For me the most important too for creating upwards movement, is mimicry: teach your horse that he can mimick your movements, and start doing trot-passage transitions yourself. With a trotpony like SJors that worked very well after a few weeks of mimicking my transitions walk-halt-trot-slow trot-fast trot. One day when Sjors really started to mimick every speed I started and also trotted collected at a slow pace, getting into the improved trot you ask for.
When we got at that point, I started 'collecting' myself more in that gait and did a couple of steps passage myself. Sjors' first response was to brake to a halt and look at me as if I had gone beserk - and I rewarded him for that. At least he was giving me a reaction, and even though it wasn't really flattering, it meant that he had seen that I had changed my gaits. Then he just trotted along for a couple of times while I made transitions to passage (and still looked at me in a very weird way), and then he decided to try it too, and gave one upwards diagonal in trot.
With Blacky, his collected canter is based on mimicry too: I asked him to canter when running together, but at the same time slowed down myself. Blacky tried to match that by instead of going to canter going to walk or trot, and at some point tried if he could do the same in canter too. Bingo!Lungeing
The first step essentially is to teach your horse that if you flick the whip against/under the hindfeet, this isn't a cue for 'go faster' from now on, but instead a cue for 'move more collected'. Every time your horse responds by first slowing down more, then collecting more, you reward him for this. Then when he really understands the fact that it's not about speed anymore, you start to ask for more exaggerated responses to this whip-cue: for a bigger upwards jump in trot or when making a transition towards trot.
The important thing with this method to remember is that it easily can go wrong: because next to teaching your horse the passage this way, you can also annoy him into the passage in this way by continuously flicking the whip, when he responds with speed tell him to slow down, then whipcue etc. That's also a way - but I don't think it's a good way because instead of teaching your horse to enjoy this collected feeling, you teach him to dislike it as the training method used is something he dislikes. So be very careful when trying this method and preferably try it at liberty, with your horse circling around you like in lungeing, but now at liberty. That you you at least give him the chance to say 'Stop being so annoying and rude!' when in your enthusiasm and perfectionism you get demanding and rude with the whipcues. And that's only too easy!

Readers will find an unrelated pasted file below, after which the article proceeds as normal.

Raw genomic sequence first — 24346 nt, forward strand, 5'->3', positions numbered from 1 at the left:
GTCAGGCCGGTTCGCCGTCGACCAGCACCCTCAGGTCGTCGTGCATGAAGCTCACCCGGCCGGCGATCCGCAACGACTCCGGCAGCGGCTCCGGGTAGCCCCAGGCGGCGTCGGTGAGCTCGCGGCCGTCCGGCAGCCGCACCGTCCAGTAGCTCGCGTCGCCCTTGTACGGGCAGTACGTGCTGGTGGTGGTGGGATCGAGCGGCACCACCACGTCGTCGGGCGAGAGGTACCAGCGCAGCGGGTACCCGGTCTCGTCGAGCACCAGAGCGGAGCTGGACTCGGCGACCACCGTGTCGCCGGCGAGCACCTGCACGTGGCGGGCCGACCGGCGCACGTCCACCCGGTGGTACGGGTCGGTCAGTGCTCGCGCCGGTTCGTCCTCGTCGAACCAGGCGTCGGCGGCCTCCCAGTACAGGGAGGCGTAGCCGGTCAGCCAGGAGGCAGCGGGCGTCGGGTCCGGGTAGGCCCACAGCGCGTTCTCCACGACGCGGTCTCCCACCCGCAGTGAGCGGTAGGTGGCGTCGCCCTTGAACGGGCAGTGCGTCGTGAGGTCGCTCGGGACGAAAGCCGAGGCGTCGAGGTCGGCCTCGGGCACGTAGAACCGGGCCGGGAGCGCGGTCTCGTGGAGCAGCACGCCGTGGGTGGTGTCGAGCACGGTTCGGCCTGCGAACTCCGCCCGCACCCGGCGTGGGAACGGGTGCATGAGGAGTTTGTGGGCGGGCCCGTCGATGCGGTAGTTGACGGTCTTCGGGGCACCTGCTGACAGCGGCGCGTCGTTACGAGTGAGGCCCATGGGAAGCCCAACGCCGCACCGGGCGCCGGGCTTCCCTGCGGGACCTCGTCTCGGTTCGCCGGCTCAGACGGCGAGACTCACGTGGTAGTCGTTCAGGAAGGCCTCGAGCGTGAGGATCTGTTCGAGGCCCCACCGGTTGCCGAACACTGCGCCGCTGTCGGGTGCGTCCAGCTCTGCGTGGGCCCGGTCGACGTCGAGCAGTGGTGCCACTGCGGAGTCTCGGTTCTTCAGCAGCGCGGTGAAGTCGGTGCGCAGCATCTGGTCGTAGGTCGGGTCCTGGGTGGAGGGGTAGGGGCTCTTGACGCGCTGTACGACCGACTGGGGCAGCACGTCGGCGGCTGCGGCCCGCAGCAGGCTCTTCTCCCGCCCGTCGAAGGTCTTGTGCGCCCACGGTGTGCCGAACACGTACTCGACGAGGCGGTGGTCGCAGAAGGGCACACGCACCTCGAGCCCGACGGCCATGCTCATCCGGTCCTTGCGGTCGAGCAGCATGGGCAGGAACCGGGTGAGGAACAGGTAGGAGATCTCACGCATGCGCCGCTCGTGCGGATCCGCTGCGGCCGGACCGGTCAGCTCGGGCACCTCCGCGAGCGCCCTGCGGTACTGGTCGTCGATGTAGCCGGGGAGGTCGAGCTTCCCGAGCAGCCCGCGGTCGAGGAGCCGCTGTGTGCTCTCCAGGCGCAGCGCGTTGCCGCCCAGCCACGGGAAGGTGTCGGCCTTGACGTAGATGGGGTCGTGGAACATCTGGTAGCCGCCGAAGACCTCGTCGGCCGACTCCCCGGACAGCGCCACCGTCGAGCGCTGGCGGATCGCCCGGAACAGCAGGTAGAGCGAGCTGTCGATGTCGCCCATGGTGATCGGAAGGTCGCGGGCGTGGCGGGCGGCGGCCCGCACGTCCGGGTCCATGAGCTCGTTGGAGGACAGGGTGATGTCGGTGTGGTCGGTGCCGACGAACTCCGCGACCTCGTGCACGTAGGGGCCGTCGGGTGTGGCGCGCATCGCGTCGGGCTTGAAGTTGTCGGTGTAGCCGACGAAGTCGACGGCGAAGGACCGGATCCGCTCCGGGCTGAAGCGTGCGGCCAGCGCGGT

That was my problem when trying this: the pony's weren't offering me the collection, I was nagging them for it. That, and the fact that I constantly had to cue them for collection instead of having them do it themselves led me away from this method and towards trying to do it totally at liberty because that doesn't involve physical cues, and is less intrusive or demanding towards the horse and therefore gives him more space to answer as he wants.
But I remember quite a few people over here having reached the passage already too. What did you use?